[Low priced television sets]

Sunday, March 07, 1954

This episode is from the WNYC archives. It may contain language which is no longer politically or socially appropriate.

Seldes talks about the alarming full page advertisement that reads "Television moves out of the living room..." and can now go in to the kitchen, bedroom, den, or bungalow. The portable television can be rented. He believes this will put the television set in the same bracket as the telephone.
Seldes also briefly mentions the concept of televisions in cars. He discusses the super saturation of television sets in the United States, but claims people are going back to the cinema.
Seldes believes it is difficult to un-addict yourself from television.

He goes on to discuss the political side of television. He quotes James Reston's article about two political statements, and the manner in which they made them. President Eisenhower held a press conference at the Indian Treaty Room of the Old State Department building (a room Reston deems very ugly). Two hours later a Senator Joseph R. McCarthy made a statement in Room 155 of the Senate Office Building.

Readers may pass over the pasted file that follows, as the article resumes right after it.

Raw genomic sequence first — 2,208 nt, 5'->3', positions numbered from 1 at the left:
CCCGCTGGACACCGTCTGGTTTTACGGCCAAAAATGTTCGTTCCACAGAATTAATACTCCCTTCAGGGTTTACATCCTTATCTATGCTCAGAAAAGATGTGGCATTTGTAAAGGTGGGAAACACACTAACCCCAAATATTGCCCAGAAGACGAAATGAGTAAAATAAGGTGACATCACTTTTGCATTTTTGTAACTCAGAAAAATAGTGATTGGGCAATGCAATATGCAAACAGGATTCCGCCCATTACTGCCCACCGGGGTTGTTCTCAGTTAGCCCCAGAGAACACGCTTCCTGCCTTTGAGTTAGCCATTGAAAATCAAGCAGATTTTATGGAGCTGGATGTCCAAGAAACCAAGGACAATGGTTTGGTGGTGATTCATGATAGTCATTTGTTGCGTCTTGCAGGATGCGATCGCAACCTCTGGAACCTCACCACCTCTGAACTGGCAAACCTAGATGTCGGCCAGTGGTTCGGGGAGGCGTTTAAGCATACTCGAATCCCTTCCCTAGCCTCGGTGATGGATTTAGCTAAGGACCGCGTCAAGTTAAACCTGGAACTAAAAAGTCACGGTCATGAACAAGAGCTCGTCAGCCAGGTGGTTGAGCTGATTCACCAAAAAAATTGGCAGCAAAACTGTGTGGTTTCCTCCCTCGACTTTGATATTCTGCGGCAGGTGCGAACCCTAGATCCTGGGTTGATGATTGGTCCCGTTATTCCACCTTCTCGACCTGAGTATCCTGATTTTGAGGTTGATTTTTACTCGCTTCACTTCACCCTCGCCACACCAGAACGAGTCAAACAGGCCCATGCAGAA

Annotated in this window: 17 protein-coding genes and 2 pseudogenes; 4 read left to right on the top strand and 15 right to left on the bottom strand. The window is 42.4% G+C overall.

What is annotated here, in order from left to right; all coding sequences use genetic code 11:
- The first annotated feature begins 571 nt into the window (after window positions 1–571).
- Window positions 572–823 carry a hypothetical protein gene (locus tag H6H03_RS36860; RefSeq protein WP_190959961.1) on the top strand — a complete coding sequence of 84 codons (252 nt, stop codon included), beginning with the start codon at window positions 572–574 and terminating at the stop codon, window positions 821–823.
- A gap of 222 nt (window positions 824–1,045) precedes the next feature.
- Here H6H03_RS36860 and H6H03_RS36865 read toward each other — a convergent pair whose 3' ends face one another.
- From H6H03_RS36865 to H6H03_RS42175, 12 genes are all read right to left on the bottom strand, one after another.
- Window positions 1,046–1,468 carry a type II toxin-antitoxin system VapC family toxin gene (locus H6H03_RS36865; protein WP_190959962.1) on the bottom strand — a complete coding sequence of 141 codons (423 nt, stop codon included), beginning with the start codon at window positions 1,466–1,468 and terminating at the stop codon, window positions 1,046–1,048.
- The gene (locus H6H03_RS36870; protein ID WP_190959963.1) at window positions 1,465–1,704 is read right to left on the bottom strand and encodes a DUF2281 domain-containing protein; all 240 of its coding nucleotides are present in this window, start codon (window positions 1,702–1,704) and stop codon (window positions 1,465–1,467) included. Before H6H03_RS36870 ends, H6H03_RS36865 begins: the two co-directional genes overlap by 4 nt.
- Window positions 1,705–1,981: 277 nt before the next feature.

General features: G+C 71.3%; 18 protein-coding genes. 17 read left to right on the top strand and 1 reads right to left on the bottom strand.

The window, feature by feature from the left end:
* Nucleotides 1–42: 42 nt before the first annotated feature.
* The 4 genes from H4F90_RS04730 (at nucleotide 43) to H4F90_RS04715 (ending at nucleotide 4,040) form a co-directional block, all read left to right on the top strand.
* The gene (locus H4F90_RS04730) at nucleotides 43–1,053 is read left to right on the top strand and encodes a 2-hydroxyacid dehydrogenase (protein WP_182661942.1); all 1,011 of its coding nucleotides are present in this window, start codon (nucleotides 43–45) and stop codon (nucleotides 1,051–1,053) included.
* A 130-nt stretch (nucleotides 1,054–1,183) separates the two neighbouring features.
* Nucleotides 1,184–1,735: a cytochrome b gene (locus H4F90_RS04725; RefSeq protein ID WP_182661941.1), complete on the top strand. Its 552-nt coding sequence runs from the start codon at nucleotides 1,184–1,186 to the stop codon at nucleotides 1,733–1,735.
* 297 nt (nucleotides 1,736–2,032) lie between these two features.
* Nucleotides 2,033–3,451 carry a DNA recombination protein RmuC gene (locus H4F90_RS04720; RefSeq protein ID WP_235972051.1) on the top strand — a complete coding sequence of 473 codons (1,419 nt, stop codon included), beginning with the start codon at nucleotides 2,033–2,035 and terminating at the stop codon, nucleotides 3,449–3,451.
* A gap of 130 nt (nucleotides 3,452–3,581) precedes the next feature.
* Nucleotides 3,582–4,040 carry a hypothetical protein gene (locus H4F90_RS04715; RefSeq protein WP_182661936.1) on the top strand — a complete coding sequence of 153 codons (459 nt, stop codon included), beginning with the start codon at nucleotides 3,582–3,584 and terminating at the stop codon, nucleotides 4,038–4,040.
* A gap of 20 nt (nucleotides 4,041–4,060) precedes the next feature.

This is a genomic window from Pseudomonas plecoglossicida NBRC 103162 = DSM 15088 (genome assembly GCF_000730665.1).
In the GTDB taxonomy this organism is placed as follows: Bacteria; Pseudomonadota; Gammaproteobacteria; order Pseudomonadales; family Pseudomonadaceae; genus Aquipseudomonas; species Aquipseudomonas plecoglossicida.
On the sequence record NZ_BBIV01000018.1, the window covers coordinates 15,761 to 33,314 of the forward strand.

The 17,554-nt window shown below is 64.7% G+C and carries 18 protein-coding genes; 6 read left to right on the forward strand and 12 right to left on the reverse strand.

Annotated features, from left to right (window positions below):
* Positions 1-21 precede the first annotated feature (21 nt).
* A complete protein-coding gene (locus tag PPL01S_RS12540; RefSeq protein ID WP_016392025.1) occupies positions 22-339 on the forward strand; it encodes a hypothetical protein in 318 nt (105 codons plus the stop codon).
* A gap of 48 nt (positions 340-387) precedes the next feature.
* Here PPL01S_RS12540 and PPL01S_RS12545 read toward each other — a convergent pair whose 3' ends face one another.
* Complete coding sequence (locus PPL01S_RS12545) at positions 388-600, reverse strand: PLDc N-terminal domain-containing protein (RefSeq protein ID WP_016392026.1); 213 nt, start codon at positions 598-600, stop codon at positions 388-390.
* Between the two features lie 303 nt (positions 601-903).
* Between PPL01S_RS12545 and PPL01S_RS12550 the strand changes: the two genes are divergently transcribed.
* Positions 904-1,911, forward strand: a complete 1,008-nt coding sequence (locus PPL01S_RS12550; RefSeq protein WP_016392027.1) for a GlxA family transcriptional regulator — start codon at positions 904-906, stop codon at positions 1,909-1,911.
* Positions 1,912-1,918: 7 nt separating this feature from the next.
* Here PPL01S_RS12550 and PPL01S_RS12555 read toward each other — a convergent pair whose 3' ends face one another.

Seldes then discusses semantics and Stuart Chase, who wrote "The Tyranny of Words" and Charles Ogden, author of "The Meaning of Meaning."
This leads to a discussion of semantics in politics and broadcasting.

He goes on to discuss children being taught to read and progressive schools. Seldes goes on to talk about rendering of abstract ideas through graphics, a book call "A Visual History of the United States."

Finally, he talks about a book by Elmer Davis, who has a new book out, "We Were Born Free."

Audio courtesy of the NYC Municipal Archives WNYC Collection

WNYC archives id: 71514
Municipal archives id: LT3091

Hosted by:

Gilbert Seldes


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About Lively Arts, The

Legendary critic and author of The Seven Lively Arts Gilbert Seldes discusses big-thinking issues in art and life from his characteristically populist perspective.

Simultaneously a timely and visionary program, Gilbert Seldes's The Lively Arts (1953-1956) examines contemporary issues of 1950s television, radio, and theater, as well as current events and the intellectual arts. Seldes, who was the first Director for Television at CBS News and the founding Dean of the Annenberg School of Communications at the University of Pennsylvania, was also a renowned critic, author, playwright, and editor. As a major social critic and observer, Seldes viewed theater, television, and radio with a prescient eye to the future based on a well-informed understanding of the past. 

These programs feature commentary and discussion on a wide range of topics — from sex and censorship in the movies to progressive education to juvenile delinquency to political campaigning on television — many of which are still hotly debated today. Serving as a precursor to Seldes's television programs and providing an audio context for his seminal books, this show is key to understanding today's cultural commentary.


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